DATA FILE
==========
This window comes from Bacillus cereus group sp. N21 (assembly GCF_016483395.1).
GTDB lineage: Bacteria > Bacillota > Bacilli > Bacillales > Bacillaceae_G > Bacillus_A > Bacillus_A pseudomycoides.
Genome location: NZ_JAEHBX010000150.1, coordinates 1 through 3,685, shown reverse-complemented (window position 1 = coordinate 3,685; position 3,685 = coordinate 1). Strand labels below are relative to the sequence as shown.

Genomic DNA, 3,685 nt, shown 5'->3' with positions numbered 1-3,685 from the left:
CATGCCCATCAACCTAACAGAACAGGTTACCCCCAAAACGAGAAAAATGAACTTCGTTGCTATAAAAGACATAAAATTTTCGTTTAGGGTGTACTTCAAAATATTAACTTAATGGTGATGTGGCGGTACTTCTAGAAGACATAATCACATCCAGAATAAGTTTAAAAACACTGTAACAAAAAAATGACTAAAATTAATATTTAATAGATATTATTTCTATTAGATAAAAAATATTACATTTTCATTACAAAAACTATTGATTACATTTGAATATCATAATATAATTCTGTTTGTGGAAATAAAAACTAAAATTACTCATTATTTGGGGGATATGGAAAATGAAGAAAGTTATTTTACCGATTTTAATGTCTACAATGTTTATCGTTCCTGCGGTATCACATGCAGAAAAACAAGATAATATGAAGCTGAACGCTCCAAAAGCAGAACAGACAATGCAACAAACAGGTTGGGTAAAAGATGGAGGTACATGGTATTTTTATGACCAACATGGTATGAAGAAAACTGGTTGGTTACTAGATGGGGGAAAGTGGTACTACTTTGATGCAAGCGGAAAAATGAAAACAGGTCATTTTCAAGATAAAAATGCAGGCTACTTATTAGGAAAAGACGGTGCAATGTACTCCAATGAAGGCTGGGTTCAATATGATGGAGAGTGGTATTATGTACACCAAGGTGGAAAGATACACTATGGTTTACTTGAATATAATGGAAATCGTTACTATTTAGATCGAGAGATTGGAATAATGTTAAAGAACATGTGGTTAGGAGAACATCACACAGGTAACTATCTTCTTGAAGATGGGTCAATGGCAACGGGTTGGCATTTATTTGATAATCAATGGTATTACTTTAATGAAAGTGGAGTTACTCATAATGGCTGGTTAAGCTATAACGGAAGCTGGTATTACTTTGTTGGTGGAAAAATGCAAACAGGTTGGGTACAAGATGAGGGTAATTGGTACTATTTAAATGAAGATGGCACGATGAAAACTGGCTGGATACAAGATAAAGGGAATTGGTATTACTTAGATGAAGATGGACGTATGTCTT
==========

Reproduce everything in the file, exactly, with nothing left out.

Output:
This window comes from Bacillus cereus group sp. N21 (assembly GCF_016483395.1).
GTDB lineage: Bacteria > Bacillota > Bacilli > Bacillales > Bacillaceae_G > Bacillus_A > Bacillus_A pseudomycoides.
Genome location: NZ_JAEHBX010000150.1, coordinates 1 through 3,685, shown reverse-complemented (window position 1 = coordinate 3,685; position 3,685 = coordinate 1). Strand labels below are relative to the sequence as shown.

Genomic DNA, 3,685 nt, shown 5'->3' with positions numbered 1-3,685 from the left:
CATGCCCATCAACCTAACAGAACAGGTTACCCCCAAAACGAGAAAAATGAACTTCGTTGCTATAAAAGACATAAAATTTTCGTTTAGGGTGTACTTCAAAATATTAACTTAATGGTGATGTGGCGGTACTTCTAGAAGACATAATCACATCCAGAATAAGTTTAAAAACACTGTAACAAAAAAATGACTAAAATTAATATTTAATAGATATTATTTCTATTAGATAAAAAATATTACATTTTCATTACAAAAACTATTGATTACATTTGAATATCATAATATAATTCTGTTTGTGGAAATAAAAACTAAAATTACTCATTATTTGGGGGATATGGAAAATGAAGAAAGTTATTTTACCGATTTTAATGTCTACAATGTTTATCGTTCCTGCGGTATCACATGCAGAAAAACAAGATAATATGAAGCTGAACGCTCCAAAAGCAGAACAGACAATGCAACAAACAGGTTGGGTAAAAGATGGAGGTACATGGTATTTTTATGACCAACATGGTATGAAGAAAACTGGTTGGTTACTAGATGGGGGAAAGTGGTACTACTTTGATGCAAGCGGAAAAATGAAAACAGGTCATTTTCAAGATAAAAATGCAGGCTACTTATTAGGAAAAGACGGTGCAATGTACTCCAATGAAGGCTGGGTTCAATATGATGGAGAGTGGTATTATGTACACCAAGGTGGAAAGATACACTATGGTTTACTTGAATATAATGGAAATCGTTACTATTTAGATCGAGAGATTGGAATAATGTTAAAGAACATGTGGTTAGGAGAACATCACACAGGTAACTATCTTCTTGAAGATGGGTCAATGGCAACGGGTTGGCATTTATTTGATAATCAATGGTATTACTTTAATGAAAGTGGAGTTACTCATAATGGCTGGTTAAGCTATAACGGAAGCTGGTATTACTTTGTTGGTGGAAAAATGCAAACAGGTTGGGTACAAGATGAGGGTAATTGGTACTATTTAAATGAAGATGGCACGATGAAAACTGGCTGGATACAAGATAAAGGGAATTGGTATTACTTAGATGAAGATGGACGTATGTCTT